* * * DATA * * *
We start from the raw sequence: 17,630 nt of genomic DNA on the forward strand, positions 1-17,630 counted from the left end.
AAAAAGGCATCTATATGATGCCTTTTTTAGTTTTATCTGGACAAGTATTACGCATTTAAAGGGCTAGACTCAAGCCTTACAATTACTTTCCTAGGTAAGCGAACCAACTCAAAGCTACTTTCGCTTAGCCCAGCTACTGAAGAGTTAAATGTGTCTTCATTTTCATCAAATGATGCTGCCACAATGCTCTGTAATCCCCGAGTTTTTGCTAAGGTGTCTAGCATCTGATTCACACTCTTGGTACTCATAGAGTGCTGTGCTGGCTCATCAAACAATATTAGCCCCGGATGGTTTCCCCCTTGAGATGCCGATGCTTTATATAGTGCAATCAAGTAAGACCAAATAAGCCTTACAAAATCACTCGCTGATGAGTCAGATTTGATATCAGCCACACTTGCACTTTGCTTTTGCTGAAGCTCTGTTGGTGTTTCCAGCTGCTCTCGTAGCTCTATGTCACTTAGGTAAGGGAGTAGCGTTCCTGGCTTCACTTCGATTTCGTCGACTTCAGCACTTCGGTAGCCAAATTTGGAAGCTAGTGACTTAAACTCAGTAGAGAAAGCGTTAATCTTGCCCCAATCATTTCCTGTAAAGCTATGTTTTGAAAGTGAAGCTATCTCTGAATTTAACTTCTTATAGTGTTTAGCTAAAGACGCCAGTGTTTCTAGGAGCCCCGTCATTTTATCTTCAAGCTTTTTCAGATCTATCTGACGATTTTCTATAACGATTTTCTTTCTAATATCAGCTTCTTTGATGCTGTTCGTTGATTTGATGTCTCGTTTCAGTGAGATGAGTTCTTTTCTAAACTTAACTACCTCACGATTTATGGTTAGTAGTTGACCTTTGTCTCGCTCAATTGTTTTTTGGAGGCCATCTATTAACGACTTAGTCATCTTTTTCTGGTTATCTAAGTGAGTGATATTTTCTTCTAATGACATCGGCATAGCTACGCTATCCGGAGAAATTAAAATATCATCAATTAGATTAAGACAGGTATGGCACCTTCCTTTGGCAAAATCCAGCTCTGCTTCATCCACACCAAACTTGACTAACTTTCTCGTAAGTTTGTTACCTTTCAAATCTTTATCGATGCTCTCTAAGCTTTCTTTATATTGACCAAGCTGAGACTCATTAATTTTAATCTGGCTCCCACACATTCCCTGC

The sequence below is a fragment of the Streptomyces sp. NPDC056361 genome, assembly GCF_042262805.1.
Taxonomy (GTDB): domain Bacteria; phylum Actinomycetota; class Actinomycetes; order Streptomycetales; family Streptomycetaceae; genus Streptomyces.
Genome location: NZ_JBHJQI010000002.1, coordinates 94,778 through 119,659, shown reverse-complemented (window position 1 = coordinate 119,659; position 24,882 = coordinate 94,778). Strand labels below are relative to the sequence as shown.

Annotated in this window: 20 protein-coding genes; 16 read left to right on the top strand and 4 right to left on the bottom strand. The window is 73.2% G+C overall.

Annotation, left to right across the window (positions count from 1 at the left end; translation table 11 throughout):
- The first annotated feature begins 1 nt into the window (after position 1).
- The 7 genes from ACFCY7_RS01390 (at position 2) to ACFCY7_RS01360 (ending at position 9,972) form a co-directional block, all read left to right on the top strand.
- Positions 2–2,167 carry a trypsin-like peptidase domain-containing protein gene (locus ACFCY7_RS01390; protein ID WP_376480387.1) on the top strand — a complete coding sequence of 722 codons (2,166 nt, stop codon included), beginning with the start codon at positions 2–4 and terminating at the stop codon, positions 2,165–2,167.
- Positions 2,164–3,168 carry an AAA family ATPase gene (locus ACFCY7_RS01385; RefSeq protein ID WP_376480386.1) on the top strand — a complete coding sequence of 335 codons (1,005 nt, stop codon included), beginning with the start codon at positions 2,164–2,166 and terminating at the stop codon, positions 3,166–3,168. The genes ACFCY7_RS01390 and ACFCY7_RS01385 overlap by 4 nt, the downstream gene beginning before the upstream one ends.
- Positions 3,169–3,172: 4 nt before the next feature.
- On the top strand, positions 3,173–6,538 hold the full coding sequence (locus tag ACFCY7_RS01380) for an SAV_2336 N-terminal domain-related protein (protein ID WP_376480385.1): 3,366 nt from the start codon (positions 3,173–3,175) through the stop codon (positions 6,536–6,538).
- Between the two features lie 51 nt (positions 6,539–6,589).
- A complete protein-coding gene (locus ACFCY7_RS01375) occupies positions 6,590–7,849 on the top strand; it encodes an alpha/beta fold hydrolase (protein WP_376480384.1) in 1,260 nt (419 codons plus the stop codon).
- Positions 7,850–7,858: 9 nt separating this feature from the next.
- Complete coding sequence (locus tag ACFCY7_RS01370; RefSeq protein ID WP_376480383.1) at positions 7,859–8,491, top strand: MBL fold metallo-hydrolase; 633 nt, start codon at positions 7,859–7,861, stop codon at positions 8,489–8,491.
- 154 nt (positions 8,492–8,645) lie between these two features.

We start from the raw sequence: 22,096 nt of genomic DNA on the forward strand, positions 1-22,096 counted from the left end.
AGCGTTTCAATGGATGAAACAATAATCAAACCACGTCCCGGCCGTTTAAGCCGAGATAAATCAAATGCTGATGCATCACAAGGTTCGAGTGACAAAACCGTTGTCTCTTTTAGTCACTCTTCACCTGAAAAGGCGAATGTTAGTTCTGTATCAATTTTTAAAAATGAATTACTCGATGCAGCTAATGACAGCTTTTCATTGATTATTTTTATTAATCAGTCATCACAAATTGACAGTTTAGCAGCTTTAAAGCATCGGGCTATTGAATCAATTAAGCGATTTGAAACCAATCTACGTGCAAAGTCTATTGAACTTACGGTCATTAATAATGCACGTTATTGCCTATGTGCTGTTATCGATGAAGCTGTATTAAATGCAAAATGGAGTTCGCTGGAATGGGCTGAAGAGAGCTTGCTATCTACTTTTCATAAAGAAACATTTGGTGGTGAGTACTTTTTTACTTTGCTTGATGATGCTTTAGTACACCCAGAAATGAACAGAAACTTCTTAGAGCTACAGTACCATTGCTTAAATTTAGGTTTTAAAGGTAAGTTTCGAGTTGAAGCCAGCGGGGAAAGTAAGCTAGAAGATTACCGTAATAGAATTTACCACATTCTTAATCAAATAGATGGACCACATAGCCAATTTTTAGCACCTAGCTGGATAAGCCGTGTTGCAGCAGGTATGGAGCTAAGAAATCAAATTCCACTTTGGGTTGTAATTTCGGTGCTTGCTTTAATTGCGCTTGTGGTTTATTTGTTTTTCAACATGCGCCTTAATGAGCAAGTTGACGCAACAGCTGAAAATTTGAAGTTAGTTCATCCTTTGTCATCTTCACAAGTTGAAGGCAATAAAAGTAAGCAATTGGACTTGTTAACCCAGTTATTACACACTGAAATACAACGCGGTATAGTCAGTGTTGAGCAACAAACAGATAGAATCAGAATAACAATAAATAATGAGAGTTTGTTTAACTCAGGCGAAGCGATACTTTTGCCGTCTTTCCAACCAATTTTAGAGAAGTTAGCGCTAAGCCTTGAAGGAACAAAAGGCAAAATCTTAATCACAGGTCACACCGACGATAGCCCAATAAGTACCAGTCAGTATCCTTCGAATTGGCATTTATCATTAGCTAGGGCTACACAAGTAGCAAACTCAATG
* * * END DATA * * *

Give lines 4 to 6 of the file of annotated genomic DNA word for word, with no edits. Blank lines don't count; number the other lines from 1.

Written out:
Taxonomy (GTDB): domain Bacteria; phylum Actinomycetota; class Actinomycetes; order Streptomycetales; family Streptomycetaceae; genus Streptomyces.
Genome location: NZ_JBHJQI010000002.1, coordinates 94,778 through 119,659, shown reverse-complemented (window position 1 = coordinate 119,659; position 24,882 = coordinate 94,778). Strand labels below are relative to the sequence as shown.

Annotated in this window: 20 protein-coding genes; 16 read left to right on the top strand and 4 right to left on the bottom strand. The window is 73.2% G+C overall.